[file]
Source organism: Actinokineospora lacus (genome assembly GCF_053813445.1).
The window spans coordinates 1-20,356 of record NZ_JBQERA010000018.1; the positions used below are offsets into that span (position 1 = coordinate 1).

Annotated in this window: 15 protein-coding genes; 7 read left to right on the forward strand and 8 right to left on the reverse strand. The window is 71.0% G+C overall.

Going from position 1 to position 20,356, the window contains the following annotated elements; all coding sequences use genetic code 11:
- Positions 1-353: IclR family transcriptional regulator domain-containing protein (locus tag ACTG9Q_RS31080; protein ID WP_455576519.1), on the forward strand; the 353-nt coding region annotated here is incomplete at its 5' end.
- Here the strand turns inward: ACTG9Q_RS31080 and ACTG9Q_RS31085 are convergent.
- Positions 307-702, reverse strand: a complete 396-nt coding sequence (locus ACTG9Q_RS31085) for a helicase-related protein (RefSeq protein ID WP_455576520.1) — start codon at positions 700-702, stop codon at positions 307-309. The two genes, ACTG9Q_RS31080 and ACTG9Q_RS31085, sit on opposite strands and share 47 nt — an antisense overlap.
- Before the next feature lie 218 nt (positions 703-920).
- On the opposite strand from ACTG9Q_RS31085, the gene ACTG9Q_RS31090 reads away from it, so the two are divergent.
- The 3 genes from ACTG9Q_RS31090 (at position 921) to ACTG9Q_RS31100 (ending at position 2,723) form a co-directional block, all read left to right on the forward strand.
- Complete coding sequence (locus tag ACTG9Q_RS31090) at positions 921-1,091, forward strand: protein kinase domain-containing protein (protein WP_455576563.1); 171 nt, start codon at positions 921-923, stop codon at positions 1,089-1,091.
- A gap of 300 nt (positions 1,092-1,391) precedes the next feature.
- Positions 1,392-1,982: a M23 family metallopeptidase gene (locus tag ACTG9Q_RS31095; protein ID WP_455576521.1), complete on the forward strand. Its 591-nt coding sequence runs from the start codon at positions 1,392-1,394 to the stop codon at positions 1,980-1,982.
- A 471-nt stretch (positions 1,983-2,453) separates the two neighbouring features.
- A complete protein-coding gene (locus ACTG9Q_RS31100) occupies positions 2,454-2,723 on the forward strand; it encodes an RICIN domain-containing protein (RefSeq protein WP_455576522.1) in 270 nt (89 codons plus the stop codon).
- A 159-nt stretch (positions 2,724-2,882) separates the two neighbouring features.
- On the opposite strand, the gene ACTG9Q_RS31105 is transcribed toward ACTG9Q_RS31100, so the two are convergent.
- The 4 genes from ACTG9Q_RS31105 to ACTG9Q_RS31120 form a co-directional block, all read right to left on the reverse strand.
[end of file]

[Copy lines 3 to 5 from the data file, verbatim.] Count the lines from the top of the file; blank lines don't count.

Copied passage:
Annotated in this window: 15 protein-coding genes; 7 read left to right on the forward strand and 8 right to left on the reverse strand. The window is 71.0% G+C overall.

Going from position 1 to position 20,356, the window contains the following annotated elements; all coding sequences use genetic code 11:
- Positions 1-353: IclR family transcriptional regulator domain-containing protein (locus tag ACTG9Q_RS31080; protein ID WP_455576519.1), on the forward strand; the 353-nt coding region annotated here is incomplete at its 5' end.